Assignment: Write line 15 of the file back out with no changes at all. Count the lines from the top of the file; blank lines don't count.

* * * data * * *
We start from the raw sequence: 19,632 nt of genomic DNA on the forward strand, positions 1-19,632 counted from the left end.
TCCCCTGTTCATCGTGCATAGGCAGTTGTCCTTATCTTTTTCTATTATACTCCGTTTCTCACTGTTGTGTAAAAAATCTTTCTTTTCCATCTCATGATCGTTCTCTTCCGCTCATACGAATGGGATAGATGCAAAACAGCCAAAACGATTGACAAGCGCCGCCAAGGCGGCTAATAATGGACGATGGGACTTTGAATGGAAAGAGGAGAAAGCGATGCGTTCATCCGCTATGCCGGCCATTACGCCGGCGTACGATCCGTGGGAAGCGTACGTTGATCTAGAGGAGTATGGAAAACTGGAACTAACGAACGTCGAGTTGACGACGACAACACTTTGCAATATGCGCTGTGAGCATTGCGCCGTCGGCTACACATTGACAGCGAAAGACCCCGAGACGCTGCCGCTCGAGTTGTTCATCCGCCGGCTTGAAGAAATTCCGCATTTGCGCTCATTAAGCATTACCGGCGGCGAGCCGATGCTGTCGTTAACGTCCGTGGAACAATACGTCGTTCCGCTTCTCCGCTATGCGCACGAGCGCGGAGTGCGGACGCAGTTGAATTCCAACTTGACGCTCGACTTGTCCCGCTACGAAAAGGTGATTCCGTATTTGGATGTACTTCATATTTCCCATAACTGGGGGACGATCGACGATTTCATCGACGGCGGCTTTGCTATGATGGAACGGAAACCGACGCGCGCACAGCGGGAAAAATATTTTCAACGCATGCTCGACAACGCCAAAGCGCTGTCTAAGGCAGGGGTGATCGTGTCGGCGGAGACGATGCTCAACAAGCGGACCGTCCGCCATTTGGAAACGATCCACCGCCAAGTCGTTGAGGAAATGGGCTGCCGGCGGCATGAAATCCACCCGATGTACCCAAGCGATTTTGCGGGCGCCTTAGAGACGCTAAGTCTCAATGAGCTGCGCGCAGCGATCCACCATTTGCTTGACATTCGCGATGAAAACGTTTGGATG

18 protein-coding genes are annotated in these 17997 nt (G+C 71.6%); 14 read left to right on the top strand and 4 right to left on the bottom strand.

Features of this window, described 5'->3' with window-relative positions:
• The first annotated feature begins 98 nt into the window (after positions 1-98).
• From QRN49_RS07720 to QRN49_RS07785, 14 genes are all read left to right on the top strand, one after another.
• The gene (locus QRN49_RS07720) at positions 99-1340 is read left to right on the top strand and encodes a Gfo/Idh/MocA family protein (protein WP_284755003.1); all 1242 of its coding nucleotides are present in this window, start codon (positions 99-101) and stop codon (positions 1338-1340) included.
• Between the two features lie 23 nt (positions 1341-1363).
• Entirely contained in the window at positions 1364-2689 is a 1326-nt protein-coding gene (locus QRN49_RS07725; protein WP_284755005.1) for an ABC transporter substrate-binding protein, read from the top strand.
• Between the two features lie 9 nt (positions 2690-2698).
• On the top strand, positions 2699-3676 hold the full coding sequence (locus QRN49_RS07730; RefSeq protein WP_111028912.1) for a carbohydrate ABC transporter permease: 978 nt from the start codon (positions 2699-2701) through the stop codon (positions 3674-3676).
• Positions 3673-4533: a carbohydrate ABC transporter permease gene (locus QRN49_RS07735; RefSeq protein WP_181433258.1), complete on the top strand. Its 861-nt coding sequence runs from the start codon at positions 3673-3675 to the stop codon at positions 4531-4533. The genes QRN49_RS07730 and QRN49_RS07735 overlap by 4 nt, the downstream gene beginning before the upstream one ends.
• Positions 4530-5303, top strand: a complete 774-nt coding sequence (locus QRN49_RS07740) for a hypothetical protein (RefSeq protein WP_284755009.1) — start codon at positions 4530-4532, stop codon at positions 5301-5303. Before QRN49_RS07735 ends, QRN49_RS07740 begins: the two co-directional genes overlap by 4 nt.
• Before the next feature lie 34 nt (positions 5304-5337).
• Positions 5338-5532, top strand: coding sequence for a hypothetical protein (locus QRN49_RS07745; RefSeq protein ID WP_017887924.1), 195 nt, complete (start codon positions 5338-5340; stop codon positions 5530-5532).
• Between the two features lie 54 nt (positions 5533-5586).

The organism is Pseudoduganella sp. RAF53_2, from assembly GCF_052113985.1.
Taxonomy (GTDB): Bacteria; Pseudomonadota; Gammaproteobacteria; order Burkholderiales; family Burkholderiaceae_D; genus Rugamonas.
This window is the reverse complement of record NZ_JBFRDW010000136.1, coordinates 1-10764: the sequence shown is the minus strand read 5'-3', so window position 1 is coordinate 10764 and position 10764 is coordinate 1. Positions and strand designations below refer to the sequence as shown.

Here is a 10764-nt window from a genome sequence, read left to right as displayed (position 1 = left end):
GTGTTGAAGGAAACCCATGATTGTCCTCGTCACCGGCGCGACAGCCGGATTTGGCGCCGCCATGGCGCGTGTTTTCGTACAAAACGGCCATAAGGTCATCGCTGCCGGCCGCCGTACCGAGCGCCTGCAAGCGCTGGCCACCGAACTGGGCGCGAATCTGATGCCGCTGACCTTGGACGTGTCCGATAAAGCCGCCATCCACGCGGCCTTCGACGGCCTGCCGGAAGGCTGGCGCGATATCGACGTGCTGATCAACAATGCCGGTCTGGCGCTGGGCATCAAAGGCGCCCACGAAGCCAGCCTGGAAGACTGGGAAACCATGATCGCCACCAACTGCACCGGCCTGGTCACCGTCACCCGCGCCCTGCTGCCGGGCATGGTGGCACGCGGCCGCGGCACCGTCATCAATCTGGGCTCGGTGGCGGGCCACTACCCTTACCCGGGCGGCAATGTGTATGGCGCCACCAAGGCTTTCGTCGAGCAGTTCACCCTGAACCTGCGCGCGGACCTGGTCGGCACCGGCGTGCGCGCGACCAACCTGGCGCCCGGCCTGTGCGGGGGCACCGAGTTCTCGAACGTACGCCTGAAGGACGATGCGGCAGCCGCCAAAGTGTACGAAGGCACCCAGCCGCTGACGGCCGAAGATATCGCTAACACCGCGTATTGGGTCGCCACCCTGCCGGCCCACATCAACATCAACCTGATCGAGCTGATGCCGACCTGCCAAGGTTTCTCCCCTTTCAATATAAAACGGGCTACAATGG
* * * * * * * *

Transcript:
• Positions 5338-5532, top strand: coding sequence for a hypothetical protein (locus QRN49_RS07745; RefSeq protein ID WP_017887924.1), 195 nt, complete (start codon positions 5338-5340; stop codon positions 5530-5532).